Great ideas need to sound good in your mind and out loud! Discuss the matter with your spouse and other family members. Listen to their input. Balance out the pros and cons. Then make a decision.
Furthermore, animals are not toys and giving a pet just to entertain a child sends the wrong message to the child. Animals are living breathing creatures who require substantial time, daily care, food, obedience training, vet bills and occasional pet sitters or kennels. Children get bored with gifts, and it's heartbreaking when families grow tired of the growing dog. Studies show that too often the gift puppy is given up within the first year, starved for training, socialization and affection. Regardless of what parents tell children and neighbors, the reality is that too many wonderful dogs go un-adopted at shelters.
So as you walk by that pet store, consider the following:
- Pets should not be an impulse purchase. You can’t just turn the puppy off when it whines too much, takes a number 1 on your new iPad, chews the cables of your new Xbox, chews or swallows those toys your kids had also been asking for, etc.
- Most of us are just too preoccupied with the festivities to take on the responsibility of a new pet.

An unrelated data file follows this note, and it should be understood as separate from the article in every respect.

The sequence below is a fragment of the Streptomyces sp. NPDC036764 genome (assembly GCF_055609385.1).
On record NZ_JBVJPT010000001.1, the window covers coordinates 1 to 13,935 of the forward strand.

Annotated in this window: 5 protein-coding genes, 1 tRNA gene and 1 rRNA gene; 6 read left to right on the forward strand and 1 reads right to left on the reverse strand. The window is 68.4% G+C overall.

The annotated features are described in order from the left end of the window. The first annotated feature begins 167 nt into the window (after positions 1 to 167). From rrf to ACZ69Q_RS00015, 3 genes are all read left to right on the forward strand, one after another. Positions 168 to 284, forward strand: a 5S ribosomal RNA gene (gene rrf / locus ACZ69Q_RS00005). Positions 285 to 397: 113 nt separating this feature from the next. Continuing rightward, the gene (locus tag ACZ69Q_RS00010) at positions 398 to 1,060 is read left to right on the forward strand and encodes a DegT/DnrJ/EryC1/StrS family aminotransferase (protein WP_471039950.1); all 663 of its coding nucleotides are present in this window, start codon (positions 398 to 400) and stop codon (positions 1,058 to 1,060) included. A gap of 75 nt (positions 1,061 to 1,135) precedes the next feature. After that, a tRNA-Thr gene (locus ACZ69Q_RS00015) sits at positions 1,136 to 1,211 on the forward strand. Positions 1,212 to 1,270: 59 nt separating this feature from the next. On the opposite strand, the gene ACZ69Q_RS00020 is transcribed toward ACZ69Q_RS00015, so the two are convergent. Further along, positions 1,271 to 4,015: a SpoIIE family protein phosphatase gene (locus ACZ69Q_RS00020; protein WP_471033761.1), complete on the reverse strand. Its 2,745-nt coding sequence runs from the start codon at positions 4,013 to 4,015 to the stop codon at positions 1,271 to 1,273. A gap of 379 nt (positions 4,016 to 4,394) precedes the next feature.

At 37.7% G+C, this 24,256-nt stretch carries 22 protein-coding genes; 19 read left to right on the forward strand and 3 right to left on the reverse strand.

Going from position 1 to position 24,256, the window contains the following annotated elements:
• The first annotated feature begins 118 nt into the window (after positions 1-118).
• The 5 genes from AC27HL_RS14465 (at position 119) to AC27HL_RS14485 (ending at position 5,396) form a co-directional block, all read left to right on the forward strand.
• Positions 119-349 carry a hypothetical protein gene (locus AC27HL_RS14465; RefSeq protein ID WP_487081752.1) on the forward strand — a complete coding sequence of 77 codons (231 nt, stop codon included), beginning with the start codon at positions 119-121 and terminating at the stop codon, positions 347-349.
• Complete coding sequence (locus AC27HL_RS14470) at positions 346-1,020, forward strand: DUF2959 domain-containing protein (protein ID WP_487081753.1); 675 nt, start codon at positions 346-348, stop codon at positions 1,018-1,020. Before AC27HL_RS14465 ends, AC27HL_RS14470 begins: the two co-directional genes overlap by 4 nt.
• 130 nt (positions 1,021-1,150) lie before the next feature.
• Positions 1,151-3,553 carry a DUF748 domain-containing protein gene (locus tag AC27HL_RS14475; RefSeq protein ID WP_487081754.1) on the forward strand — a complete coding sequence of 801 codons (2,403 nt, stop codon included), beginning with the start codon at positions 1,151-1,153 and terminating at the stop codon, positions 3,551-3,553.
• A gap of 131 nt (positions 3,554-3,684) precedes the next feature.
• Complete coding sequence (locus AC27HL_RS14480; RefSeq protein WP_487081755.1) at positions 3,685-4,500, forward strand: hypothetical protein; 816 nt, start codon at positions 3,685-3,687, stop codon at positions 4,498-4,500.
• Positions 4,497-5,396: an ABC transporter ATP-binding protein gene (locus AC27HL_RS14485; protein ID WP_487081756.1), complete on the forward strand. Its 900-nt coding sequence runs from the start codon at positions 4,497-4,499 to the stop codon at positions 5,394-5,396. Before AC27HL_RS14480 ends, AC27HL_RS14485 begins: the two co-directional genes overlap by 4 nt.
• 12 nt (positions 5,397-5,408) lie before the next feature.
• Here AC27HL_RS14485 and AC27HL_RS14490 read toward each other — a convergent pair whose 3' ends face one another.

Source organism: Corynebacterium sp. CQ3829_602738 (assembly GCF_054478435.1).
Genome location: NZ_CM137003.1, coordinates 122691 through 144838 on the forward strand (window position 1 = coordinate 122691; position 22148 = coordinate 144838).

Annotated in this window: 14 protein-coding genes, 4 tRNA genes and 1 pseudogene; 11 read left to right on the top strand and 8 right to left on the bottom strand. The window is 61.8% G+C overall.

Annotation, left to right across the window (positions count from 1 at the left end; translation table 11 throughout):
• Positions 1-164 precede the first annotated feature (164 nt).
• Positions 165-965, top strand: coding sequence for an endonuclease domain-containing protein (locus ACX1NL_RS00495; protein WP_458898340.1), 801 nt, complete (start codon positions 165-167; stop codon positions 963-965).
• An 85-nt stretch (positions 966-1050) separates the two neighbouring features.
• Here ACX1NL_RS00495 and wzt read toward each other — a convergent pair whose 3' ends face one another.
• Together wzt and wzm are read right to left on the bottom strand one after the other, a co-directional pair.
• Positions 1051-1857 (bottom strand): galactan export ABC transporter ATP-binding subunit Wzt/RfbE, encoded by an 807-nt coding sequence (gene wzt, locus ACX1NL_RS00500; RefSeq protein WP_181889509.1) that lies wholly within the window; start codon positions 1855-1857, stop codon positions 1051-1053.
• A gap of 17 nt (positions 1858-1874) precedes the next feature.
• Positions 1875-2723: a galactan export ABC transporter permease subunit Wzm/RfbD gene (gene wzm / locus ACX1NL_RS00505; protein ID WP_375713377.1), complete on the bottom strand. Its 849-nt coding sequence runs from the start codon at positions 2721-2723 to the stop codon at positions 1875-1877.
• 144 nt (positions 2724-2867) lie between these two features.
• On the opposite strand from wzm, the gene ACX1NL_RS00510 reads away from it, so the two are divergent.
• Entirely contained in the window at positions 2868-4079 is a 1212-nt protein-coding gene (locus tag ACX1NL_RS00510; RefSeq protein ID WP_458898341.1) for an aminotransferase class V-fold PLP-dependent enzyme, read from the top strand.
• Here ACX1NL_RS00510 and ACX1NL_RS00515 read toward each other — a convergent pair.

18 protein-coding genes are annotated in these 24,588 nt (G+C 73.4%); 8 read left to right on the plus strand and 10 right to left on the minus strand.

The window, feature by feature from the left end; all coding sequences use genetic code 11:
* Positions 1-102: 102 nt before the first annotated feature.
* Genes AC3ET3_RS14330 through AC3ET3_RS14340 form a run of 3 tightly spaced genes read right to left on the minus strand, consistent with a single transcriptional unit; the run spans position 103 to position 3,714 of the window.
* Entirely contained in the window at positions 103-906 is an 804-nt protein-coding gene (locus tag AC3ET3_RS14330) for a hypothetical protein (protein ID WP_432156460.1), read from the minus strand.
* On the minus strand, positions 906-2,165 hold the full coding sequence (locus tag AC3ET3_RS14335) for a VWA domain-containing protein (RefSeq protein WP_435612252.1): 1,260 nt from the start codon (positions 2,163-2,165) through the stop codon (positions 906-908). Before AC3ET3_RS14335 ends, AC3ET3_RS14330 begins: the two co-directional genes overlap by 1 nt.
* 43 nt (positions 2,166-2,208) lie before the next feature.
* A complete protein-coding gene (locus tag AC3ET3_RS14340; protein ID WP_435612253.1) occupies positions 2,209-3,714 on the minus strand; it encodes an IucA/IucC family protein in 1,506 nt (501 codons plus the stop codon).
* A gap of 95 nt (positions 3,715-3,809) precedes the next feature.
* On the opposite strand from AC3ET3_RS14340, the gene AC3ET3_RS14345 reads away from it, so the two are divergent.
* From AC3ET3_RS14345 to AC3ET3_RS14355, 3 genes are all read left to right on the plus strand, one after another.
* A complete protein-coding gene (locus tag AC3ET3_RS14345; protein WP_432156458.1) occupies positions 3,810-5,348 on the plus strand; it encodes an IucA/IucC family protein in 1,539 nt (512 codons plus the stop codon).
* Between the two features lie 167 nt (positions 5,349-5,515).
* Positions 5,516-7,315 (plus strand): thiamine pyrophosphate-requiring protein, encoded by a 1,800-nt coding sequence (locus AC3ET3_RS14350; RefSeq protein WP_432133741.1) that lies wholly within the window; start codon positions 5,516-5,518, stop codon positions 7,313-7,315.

- What will you do with the animal when you travel? Will you be traveling with the pet or boarding it somewhere? How long will you be gone for? Do you have any idea how much boarding cost? Can you afford it? Find out before you get the animal home.
- Should the Puppy phase fade out and you decide that the family cannot take care of the animal – generally happens in gifting situation within the first year following the adoption – that cute, irresistible pet will probably end up at a shelter. An important fact about local shelters is that there are only so few public shelters for so many animals, most of which are filled to capacity. That means that unless other animals are adopted out to make room for the new ones, euthanasia is the most plausible ending to an already sad tale.
And ask yourself
- Is the entire household ready for this?
- Why do we want a pet for the holidays?
- What do pets need? How can I provide it?
- How much time can we spend, starting the moment we get home to train and care for both child and puppy?
- Is this an “impulse want” or a “well thought out” want?
Refrain from Giving an “Unexpected Living Gift” because
- A person should be able to choose his or her own pet companion.
- Never give a cat or a dog to replace one that just died without their request. Some people need time to mourn their loss before they can welcome a new animal into their lives. When that person expresses the interest, discuss the next adoption with them first. They might not want the same breed or may prefer a certain age group.
- Unlike sweaters or socks, they aren’t as easily returnable if the fit isn’t just right. The new owner must be ready to make a commitment for the animal's entire lifetime and be prepared to accept the responsibilities that come with their new family member.
- You can't be sure that the recipient wants to take on the responsibility of a pet, including providing medical care for the next 10 to 20 years.
- It could backfire and cause heartache all around, especially for the animal involved.